Hate crime has seen a surge in the last year, which is why awareness weeks are so important. From 8 – 15 October, it’s National Hate Crime Awareness Week. The week’s aim is to:
- make people aware what hate crime is
- the impact it can have within a community
- how everyone can work together to eliminate it
In the year ending March 2022, 155,841 hate crimes were reported to Police in England and Wales. This was a 26% increase compared to the previous year. It’s the biggest increase in hate crimes since the year ending March 2017, when there was a 29% rise.
In the Government report, it states:
It is uncertain to what degree the increase in police-recorded hate crime is a genuine rise or due to continued recording improvements and more victims having the confidence to report these crimes to the police
Reported in previous years, the majority of hate crimes were racially motivated, accounting for over two-thirds of such offences (70%, 109,843 offences). These types of hate crime increased by 19% between year ending March 2021 and year ending March 2022.
What is a Hate crime?
Hate Crime is any criminal offence that is perceived by the victim, or any other person, as being motivated by prejudice or hate. This can be based on a person’s actual or perceived race, religious belief, sexual orientation, disability or gender identity.
Hate Crime can take the form of:
- Physical violence or assault
- Verbal abuse or threats
- Obscene calls or texts
- Offensive mail or email
- Harassment, exclusion or isolation
- Damage to property
What is a ‘hate incident’?
According to the Metropolitan Police a hate incident is:
A hate incident is any incident which the victim, or anyone else, thinks is based on someone’s prejudice towards them because of their race, religion, sexual orientation, disability or because they are transgender.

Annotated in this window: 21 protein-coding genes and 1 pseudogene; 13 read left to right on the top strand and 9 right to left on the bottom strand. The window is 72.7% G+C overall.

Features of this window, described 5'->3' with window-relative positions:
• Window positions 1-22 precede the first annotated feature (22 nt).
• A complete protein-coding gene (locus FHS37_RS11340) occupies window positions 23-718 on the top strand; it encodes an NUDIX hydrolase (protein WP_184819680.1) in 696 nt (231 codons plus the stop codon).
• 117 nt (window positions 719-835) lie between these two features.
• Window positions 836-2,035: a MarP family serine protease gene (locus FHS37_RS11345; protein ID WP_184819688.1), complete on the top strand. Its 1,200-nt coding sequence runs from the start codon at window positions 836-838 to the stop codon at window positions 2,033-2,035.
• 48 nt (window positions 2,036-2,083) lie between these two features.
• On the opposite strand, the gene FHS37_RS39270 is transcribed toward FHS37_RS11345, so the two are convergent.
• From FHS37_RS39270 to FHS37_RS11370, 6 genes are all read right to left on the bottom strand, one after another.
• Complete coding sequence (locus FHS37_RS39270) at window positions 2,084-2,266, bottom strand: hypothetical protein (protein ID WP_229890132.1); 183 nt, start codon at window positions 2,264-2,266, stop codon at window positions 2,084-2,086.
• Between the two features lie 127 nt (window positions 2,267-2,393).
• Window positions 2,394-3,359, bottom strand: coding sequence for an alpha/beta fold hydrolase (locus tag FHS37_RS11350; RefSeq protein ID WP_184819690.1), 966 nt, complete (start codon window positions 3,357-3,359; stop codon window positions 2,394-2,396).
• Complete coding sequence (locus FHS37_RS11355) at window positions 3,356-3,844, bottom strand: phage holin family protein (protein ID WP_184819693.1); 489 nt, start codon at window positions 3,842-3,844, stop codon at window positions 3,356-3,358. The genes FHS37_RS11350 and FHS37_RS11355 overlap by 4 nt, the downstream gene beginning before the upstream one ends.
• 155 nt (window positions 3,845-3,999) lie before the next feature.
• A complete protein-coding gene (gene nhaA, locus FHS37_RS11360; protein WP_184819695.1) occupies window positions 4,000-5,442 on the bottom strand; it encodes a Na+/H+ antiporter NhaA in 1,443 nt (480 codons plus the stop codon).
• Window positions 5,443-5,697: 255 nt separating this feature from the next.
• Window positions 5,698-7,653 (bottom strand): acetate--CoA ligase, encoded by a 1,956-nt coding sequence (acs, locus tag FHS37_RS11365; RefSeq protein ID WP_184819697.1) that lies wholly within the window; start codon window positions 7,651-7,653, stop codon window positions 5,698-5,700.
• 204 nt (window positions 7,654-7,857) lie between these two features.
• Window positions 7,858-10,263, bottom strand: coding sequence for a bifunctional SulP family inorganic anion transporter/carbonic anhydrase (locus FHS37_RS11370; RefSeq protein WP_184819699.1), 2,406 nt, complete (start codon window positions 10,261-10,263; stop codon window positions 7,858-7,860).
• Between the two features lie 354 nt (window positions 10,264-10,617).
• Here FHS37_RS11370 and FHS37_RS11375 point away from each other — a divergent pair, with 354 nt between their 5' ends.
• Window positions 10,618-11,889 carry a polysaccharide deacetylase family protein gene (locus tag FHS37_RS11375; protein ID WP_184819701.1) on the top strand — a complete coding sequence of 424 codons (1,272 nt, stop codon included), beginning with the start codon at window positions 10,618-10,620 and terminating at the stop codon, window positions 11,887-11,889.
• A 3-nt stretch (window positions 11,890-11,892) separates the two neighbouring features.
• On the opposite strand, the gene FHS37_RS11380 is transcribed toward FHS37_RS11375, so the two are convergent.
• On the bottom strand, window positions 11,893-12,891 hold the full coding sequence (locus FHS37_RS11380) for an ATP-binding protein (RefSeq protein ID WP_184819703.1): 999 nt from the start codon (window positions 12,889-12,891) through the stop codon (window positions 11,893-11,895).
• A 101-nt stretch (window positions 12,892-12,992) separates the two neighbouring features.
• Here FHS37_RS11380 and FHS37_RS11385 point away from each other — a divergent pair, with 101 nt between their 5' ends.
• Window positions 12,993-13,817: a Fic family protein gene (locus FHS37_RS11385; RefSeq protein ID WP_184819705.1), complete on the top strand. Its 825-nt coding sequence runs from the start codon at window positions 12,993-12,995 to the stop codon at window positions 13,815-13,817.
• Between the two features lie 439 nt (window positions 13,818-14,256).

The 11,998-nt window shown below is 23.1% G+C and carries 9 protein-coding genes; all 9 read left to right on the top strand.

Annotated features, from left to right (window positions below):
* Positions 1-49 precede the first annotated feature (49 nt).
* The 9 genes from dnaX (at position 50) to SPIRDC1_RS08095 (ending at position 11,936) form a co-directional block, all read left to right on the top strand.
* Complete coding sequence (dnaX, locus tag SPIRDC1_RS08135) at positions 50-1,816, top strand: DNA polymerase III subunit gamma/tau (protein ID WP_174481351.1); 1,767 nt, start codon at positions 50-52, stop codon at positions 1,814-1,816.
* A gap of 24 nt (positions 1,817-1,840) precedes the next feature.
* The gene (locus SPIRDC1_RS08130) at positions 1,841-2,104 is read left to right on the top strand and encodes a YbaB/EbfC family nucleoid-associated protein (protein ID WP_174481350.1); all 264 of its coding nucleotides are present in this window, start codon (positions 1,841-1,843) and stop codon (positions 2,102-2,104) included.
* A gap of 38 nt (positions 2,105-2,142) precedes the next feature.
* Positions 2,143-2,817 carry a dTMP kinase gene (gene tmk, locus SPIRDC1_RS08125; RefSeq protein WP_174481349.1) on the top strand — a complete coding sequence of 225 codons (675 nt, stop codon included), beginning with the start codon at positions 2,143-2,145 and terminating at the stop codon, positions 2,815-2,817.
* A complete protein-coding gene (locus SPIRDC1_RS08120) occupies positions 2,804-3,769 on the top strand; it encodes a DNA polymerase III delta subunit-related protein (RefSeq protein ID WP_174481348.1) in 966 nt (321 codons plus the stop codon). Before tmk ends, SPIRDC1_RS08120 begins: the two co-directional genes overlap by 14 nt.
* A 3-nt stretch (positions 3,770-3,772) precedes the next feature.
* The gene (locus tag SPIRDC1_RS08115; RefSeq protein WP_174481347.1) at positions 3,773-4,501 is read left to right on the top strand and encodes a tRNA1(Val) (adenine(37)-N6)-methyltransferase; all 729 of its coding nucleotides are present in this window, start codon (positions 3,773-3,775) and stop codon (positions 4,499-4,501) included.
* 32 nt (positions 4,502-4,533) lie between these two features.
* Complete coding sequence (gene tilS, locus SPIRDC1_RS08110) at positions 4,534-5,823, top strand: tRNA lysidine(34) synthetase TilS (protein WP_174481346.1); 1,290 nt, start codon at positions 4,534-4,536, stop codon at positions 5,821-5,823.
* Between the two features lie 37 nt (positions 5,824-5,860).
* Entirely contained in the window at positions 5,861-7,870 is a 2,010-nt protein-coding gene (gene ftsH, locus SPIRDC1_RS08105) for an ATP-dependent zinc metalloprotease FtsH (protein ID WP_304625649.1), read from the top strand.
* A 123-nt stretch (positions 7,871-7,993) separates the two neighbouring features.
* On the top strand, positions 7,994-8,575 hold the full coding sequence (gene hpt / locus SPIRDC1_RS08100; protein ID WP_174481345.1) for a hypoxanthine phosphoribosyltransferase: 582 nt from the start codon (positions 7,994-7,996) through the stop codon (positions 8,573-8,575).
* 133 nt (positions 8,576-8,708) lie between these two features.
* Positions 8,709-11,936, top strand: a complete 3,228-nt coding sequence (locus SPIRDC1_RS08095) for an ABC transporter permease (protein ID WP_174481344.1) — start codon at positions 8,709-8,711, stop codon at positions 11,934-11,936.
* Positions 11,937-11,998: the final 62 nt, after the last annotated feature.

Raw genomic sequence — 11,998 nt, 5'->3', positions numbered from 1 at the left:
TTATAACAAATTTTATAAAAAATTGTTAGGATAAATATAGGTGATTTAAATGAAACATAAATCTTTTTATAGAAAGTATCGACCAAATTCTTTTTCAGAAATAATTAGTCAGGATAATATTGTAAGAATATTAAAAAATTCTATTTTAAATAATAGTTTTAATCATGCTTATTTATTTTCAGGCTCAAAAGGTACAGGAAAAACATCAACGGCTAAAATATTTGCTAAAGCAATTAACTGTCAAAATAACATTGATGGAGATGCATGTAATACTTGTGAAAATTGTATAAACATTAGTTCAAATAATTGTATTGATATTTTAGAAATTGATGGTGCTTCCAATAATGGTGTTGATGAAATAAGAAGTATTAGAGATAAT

Should I report a hate crime?
Yes, because hate crimes and incidents can impact on an individual and the community. It can also be a frightening experience.
By reporting a hate crime or incident, you might stop further incidents from happening in your community. Also, by making a report, it will help the local police understand what types of hate crimes are more prevalent in your area.
What if I am too scared to report the hate crime/incident to the Police?
If you are too anxious and/or scared to report to the police, then you can report it to a Third-Party Reporting Centre, like us. We will provide confidential help and support. You can choose to remain anonymous and have no contact with the police.
You can also report hate crime or incident to one of the following independent reporting sites without revealing your personal details:
We have partnered with Hampshire Constabulary to become a Third-Party Reporting Centre.
As a Third-Party Reporting Centre, we offer an alternative to speaking directly to the police about a hate crime or hate incidents. We provide confidential help and support to report a hate crime or incident.